Titanium dioxide is listed as a safe pigment, with no known adverse effects. It is not listed as a carcinogen, mutagen, teratogen, comedogen, toxin or as a trigger for contact dermatitis in any other safety regulatory publications beside the NIOSH (Antczak, 2001; Physical & Theoretical Chemical Laboratory, Oxford University respectively). It is reasonable to conclude then, that titanium dioxide is not a cancer-causing substance and is generally safe for use in foods, drugs, paints and cosmetics. This does not end the debate, however, as controversy over the safety of one unique form of titanium dioxide still exists.
One form of mineral or mineral extract, including titanium dioxide, that we should be concerned about is ultrafine or nano particles. As technology has advanced, so has its ability to take normal sized particles of minerals and reduce them to sizes never before imagined. While many are praising this new technology, others are warning of its inherent dangers to our bodies. A study by Churg et. al. at the University of British Columbia in their paper "Induction of Fibrogenic Mediators by Fine and Ultrafine Titanium Dioxide in Rat Tracheal Explants" (1999) found that ultrafine particles of the anatase form of titanium dioxide, which are less than 0.1 microns, are pathogenic or disease causing.
Measurements of Mineral Pigment Particles
Coarse : Less than 10 microns
Fine: Less than 2.5 microns
Ultrafine (nanoparticles): Less than 0.1 microns or 100 nanometres
Particle Size and Entry into the Human Body
70 nanometres Alveolar surface of lung
50 nanometres Cells
30 nanometres Central Nervous System
Less than 20 nanometres No data yet
Kumazawa, et. al. in their study, "Effects of Titanium Ions and Particles on Neutrophil Function and Morphology" concluded that cytotoxicity (danger to the cell) was dependent on the particle size of titanium dioxide. The smaller the particle size, the more toxic it is. This conclusion is relevant to the consumer because of the cosmetics industry's increasing use of micronized pigments in sunscreens and colour cosmetics. Nanoparticles of titanium dioxide are used in sunscreens because they are colourless at that size and still absorb ultraviolet light. Many cosmetic companies are capitalizing on metal oxide nanoparticles. We have seen, however, that if titanium dioxide particles used to act as a sunscreen are small enough, they can penetrate the cells, leading to photocatalysis within the cell, causing DNA damage after exposure to sunlight (Powell, et. al. 1996) The fear is that this could lead to cancer in the skin. Studies with subjects who applied sunscreens with micronized titanium dioxide daily for 2-4 weeks showed that the skin can absorb microfine particles. These particles were seen in the percutaneous layers of the skin under UV light. Coarse or fine particles of titanium dioxide are safe and effective at deflecting and absorbing UV light, protecting the skin, but consumers should avoid using products with micronized mineral pigments, either in sunscreens or colour cosmetics.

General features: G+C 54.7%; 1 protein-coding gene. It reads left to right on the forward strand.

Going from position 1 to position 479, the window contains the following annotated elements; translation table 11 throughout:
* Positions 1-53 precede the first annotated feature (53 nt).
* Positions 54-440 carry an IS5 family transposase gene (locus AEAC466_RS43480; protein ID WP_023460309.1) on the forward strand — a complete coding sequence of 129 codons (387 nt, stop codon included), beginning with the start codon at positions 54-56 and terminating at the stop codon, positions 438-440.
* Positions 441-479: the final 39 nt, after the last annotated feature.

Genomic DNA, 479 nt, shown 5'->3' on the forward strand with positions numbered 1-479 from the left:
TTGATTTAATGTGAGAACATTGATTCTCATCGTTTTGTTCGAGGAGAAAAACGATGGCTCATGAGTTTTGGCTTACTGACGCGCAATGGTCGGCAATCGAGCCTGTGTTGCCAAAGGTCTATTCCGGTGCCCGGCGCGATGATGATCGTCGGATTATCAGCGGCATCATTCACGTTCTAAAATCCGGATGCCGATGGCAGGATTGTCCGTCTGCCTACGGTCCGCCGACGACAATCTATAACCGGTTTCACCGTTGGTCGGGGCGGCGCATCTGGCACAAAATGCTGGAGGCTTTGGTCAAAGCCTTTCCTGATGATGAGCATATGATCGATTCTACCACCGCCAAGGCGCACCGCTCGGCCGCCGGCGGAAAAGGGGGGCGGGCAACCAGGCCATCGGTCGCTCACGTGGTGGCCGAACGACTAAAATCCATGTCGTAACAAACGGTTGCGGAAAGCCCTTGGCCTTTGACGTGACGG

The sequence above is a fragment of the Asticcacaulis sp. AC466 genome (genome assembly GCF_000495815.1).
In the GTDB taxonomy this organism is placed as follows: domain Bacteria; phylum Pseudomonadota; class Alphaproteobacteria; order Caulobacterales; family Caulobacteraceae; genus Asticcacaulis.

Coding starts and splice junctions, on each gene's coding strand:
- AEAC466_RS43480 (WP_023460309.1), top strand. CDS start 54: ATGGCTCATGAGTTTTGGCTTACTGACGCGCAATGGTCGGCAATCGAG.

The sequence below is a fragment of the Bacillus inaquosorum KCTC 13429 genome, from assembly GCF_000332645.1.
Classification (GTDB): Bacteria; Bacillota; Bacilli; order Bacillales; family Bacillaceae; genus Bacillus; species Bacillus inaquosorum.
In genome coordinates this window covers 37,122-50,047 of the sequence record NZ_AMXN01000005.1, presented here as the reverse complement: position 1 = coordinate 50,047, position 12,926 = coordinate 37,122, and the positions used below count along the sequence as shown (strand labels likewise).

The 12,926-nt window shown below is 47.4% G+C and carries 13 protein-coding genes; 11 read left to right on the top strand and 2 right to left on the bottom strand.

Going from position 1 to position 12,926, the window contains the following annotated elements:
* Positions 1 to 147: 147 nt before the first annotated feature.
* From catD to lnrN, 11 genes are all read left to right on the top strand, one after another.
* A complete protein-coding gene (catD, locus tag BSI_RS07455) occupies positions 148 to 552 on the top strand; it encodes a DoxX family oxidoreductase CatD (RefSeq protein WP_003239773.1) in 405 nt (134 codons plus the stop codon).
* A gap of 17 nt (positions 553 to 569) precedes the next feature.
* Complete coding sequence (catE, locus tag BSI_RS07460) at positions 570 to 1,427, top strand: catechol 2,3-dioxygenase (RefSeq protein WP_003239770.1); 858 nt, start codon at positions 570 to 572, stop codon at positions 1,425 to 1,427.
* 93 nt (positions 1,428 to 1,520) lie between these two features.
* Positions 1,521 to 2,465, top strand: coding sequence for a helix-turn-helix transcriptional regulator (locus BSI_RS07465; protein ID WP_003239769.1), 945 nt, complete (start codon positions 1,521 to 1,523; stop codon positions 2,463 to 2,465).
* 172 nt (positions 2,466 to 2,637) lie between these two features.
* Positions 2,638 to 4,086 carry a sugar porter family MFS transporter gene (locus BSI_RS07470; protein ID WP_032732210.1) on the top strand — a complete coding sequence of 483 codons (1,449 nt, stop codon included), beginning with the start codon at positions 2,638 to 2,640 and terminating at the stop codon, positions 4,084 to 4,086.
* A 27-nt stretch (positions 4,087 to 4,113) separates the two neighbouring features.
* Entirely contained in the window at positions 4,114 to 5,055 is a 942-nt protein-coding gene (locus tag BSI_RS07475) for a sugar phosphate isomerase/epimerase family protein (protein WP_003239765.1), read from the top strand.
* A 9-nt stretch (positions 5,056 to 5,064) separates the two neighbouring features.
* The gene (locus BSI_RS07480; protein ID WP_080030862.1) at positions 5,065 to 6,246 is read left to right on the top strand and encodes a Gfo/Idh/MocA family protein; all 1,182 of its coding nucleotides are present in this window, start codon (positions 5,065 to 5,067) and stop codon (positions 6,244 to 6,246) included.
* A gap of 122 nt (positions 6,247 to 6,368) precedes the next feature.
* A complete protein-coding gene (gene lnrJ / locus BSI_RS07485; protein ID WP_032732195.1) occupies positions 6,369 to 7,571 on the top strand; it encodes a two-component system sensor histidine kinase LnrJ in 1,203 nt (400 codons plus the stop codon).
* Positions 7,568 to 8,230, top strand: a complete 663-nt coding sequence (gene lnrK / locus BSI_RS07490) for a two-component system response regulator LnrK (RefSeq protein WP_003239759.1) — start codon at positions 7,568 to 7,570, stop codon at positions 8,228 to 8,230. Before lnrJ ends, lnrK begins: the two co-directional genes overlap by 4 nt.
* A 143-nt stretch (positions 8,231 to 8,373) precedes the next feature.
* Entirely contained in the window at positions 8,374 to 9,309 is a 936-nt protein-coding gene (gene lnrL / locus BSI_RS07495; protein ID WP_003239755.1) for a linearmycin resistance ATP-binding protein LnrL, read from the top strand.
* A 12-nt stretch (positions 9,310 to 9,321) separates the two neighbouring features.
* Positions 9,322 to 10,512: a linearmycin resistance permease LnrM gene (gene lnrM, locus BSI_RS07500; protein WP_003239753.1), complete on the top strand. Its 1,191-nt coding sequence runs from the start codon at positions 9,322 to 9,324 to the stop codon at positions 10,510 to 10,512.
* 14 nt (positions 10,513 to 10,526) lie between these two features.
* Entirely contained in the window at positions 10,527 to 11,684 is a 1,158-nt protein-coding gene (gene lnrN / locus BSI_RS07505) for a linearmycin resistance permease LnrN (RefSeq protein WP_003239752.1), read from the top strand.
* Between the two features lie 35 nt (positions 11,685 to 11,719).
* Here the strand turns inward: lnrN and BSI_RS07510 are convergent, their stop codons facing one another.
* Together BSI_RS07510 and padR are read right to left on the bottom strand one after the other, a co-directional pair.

As with any health issue, relevant studies must be examined closely to reach balanced conclusions about its impact on our health and well-being. Often, risk determinations are made without considering actual hazards and real-life exposures (Warheit, 2004). The Organic Make-up Co. considers fine or coarse particle sized titanium dioxide and other mineral pigments to be safe according to the studies available and information discussed in this article. Despite repeated requests for micronized pigments in our colour cosmetics, we insist on using only coarse or fine particles of mineral pigments, balancing our need to look beautiful with our more pressing need to stay healthy. With the multitude of cosmetics and chemicals available to us, it is in our best interest to become informed as consumers and make pure, natural and simple choices to protect our health and longevity.
* Antczak, Cosmetics Unmasked. Harper Collins; London:2001
* Blake, et.al. "Application of the Photocatalytic Chemistry of TiO2 to Disinfection and the Killing of Cancer Cells", Separation and Purification Methods; Vol 28 (1) 1999 p.1-50
* Churg, Gilks, Dai, UBC Dept. of Pathology. Am J Physiol Lung Cell Mol Physiol. Vol 277 Issue 5 L975-L982, 1999
* Dunford, et. al. FEBS Letters 418, 87 1997
* Kamazawa, et.al. "Effects of Titanium Ions and Particles of Neutrophil Function and Morphology". Biomaterials 2002 Sep 23 (17): 3757-64
* Powell, et. al. GUT 38, 390 1996
* Warheit, David "Nanoparticles: Health Impacts?". Materials Today, Feb. 2004
* Witt, Stephen. Director of Technological Support, N. American Refractories Co.